In short, we choose not to let the economy decide if our kids will be raised by us or be in daycare, but we made that decision.

Do you agree, should I prepay my mortgage? Are there any other options that I’m not thinking of? How weird is that picture above?  Please let me know in the comments.

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KenNo Gravatar January 19, 2010 at 8:53 am

I think it’s Ok if you don’t have any other debts. I would also recommend the Emergency Fund have at least 3 months expenses before going gung ho. Good Luck!
.-= Ken´s last blog ..Money Rules: Making More Is Not Enough =-.

RJNo Gravatar January 19, 2010 at 3:40 pm

Thanks Ken. Our emergency fund covers us for 6 months of expenses. Sorry I didn’t make that clear.

MelanieNo Gravatar January 19, 2010 at 4:56 pm

Our mortgage is tiny (our house only cost 60k), so we aren’t in a hurry to pay off the mortgage. Instead, we’re putting our energy into paying off our student loan debt, which is much more debilitating. It’s the removal of those debts that will afford us the financial stability to allow one of us to stay home with our future (hopefully not too far in the future) kids.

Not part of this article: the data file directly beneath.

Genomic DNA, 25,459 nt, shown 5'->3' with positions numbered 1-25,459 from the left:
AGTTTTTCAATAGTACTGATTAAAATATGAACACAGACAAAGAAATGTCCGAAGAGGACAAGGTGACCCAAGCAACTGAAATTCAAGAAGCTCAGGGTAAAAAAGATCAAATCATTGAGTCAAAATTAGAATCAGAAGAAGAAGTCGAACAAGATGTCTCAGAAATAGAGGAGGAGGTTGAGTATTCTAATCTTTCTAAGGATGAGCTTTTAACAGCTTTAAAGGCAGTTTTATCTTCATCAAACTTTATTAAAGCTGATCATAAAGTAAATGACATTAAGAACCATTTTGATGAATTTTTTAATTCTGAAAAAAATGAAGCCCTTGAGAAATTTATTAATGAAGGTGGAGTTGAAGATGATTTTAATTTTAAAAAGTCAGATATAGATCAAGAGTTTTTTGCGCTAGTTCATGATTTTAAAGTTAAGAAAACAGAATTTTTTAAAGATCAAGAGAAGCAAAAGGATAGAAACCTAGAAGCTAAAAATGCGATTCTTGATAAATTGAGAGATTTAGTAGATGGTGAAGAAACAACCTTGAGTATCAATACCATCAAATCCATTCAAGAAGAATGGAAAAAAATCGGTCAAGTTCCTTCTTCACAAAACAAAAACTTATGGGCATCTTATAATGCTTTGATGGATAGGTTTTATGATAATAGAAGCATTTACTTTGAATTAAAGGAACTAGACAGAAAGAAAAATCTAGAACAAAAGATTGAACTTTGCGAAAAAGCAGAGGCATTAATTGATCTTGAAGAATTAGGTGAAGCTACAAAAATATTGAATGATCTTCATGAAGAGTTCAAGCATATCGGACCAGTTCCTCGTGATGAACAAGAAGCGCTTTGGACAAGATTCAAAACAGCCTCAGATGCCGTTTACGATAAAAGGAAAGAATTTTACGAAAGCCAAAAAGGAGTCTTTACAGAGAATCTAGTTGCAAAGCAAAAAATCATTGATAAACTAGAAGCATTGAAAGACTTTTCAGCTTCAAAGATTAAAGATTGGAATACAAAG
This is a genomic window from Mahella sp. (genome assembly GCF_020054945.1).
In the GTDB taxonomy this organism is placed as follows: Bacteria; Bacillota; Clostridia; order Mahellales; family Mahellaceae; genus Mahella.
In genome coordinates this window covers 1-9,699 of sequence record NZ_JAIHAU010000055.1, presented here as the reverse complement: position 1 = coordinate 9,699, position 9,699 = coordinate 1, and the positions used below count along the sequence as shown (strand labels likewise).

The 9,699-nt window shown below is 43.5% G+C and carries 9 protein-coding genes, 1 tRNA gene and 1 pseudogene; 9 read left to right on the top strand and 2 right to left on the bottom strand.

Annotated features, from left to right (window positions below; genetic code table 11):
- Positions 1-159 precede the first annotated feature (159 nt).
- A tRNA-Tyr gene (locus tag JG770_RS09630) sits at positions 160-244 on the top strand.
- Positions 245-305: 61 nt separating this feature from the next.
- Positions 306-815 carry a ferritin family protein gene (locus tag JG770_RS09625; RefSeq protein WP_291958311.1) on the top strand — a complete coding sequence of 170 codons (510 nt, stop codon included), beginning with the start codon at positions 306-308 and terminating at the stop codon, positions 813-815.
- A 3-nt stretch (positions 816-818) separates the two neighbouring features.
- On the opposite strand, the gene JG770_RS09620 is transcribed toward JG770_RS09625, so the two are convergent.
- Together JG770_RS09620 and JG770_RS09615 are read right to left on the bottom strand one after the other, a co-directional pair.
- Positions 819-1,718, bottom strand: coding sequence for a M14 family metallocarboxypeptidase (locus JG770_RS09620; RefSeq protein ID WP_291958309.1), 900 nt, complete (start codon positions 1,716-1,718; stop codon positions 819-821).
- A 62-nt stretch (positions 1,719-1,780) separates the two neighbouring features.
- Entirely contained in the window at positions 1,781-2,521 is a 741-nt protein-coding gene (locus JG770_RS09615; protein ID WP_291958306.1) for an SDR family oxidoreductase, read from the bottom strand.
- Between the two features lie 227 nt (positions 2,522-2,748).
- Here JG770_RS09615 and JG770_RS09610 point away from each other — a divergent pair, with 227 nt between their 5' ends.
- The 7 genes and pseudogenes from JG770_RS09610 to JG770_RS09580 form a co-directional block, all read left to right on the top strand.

This is an area where it really depends on the person. If the mortgage is your biggest liability, and you can prepay *while* you prepare for retirement, emergency, house maintenance, etc., I don’t see why not.

RJNo Gravatar January 19, 2010 at 5:11 pm

Thanks Melanie for the comment. I think you hit it on the head when you said, “It really depends on the person.” Not everyone has to have the same path towards financial freedom.

Having an emergency fund and starting to invest for retirement while we’re young, has allowed us to do this.

CrystalNo Gravatar January 22, 2010 at 1:11 pm

My husband and I are in a similar boat. We have a 15 year mortgage at 5.375% that we are scheduled to pay off in 11.33 years total (I’m thinking 10 years total or less), BUT we are also interested in getting a rental property.

Purely financially, we should probably stop making overpayments on our mortgage and sock that money away for a downpayment on a rental property since that interest rate will be higher.

But we’re not. What can I say? I’m stubborn. I rather own our home outright in 7 more years or less and pay off the rental property as quickly as possible as well. After our home is paid off, I’ll snowball those payments into the second property as well. Following this plan, we should own two houses completely by 2020…we will have just turned 36.

This is only possible if we stay at our current standard of living (living on less than $40,000 a year including the mortgage and overpayments) and don’t fall below our current $78,000 combined income level before taxes.

RJNo Gravatar January 25, 2010 at 4:21 pm